Panel 4.1 Haunted Buildings
Kevin Corstorphine, University of Hull, UK, “‘Sometimes on earth a cruel shift takes place. Time splits’: Jack Cady’s The Well”
In his introduction to Cady’s 1981 novel The Well, Tom Piccirilli comments on the author’s awareness ‘of how the earth itself can often be heavily laden with the ghosts of the past.’ This theme runs deeply through folklore, but has specific resonance to the American Gothic, described by Leslie Fiedler as the point where the utopian American Dream meets the realisation that ‘evil did not remain with the world that had been left behind’ (Love and Death in the American Novel). In Cady’s novel a highway surveyor, John Tracker, returns to his childhood home to establish that it is empty and that he can have it demolished. The house itself is full of traps, designed for the Devil as much as for people. The Tracker family have lived in ‘a world of evangelism and dogma’: a world which John Tracker has escaped. The novel, a supernatural horror story, dramatises this tension between the past and modernity as he negotiates the layers of history built up through his ancestral line. Like Nathanial Hawthorne, Cady shows a keen awareness of how the weight of the past bears upon the present. This paper will relate the novel to its American contexts with specific reference to a real-life inspiration; the Winchester Mystery House in California. Haunted by the vengeful ghosts of Native Americans killed by her husband’s patented rifle (‘the gun that won the West), the widowed Sarah Winchester used her vast fortune to continually build upon her mansion, adding sprawling maze-like corridors and staircases that went nowhere, in an attempt to trick the spirits she had communicated with in séances. The Well explores the layers of history that have brought the present into being, while commenting on its own cultural contexts, which will be explored here. The paper will also explore the unique ways in which the house is presented in terms of fantastical space. This will be contextualised alongside other ‘haunted’ house narratives contemporary with the novel, such as Kubrick’s uncanny presentation of space in The Shining (1980), and argue that its construction anticipates later, ‘postmodern’, versions of the genre such as Mark Z. Danielewski’s House of Leaves (2000).
Bionote: Dr Kevin Corstorphine is lecturer in English at the University of Hull and holds a PhD entitled Space and Fear in Contemporary American Horror Fiction. His research interests are in the Gothic, the reception of science in literature, American Literature, ecology, and theories of spatiality. He has published chapters and articles on Ambrose Bierce, H.P. Lovecraft, Robert Bloch and Stephen King. He is currently working on the spaces and places of Gothic fiction and the popular imagination, and is writing a book on Haunted Houses in fiction and culture.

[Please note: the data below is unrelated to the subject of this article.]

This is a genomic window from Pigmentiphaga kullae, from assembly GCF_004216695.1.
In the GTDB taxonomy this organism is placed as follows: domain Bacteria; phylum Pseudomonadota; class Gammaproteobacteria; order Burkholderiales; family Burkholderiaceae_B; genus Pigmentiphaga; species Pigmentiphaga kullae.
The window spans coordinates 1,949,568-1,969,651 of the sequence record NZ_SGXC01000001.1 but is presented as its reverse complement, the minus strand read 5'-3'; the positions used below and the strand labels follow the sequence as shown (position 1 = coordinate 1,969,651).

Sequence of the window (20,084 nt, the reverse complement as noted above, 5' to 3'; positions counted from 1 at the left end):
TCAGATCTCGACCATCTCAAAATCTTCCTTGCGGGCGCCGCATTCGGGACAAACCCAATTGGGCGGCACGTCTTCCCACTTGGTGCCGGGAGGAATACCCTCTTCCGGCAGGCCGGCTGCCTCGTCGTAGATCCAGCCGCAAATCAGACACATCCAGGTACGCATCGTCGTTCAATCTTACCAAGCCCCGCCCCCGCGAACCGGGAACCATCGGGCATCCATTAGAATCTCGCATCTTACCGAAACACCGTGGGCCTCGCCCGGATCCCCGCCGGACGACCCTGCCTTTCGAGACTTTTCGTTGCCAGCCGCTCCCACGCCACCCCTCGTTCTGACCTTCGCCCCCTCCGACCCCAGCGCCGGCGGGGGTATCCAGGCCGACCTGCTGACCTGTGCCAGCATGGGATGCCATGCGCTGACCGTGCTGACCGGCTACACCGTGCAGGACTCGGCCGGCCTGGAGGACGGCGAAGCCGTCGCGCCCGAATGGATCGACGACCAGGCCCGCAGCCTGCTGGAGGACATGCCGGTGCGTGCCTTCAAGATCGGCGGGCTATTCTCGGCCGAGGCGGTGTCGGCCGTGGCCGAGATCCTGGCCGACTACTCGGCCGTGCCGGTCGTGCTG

Nicola Bowring, University of Nottingham, UK, “Village of Fools to City of Madness and Vice: Reading Gotham”
In the early 1800s, Washington Irving visited the County of Nottinghamshire, taking back across the Atlantic tales of haunted abbeys, ancient houses, and of the ‘Mad Men of Gotham’, medieval folk tales relating to one of the County’s villages. Later he would attach the name of this village to a concept of New York City in his literary magazine, Salmagundi, from whence it would find its way into the DC Universe and the home of one of its most famous fantasy heroes, Batman.
This paper traces the movement of literal place into literary space, investigating what happens when a place name becomes symbolic, synonymous with a concept, here madness; when it migrates both geographically and temporally into different forms of literature through what it signifies. Here a rural location becomes transposed across cultures to the definitively urban, the metropolitan. We might simply see the ‘fantasy’ construct of Gotham as an imaginary version of a ‘real’ New York City, yet conversely ‘Gotham’ is related to a real location, whilst ‘New York City’ is deeply engaged in forms of fantasy, and the two concepts become intertwined.
Gotham began in the DC Universe as the name of an asylum outside the city, before encompassing the city itself, and this paper also traces the development of a concept of madness, partly through Foucault, as something at once both excluded and integral to civilisation and to the self. Whilst madness in folklore is related in some respects to vice, it is often equally so to forms of wisdom and of resistance. DC’s Gotham as imaginary cityscape takes inspiration from rural folklore and mythology in what madness is, how it functions. These traces which follow through from folk tale to contemporary urban myth through location demonstrate how these spaces are thus both haunted and enriched by the mythical, symbolic concepts which feed into them.
Bionote: Nicola Bowring is currently employed by the Universities of Nottingham, Leicester and Lincoln as a University Tutor, having completed her PhD on the Gothic in 2013. Her current research interests lie in Communication in the Gothic, and in the Gothic and Space and Place through building, text and spatiality.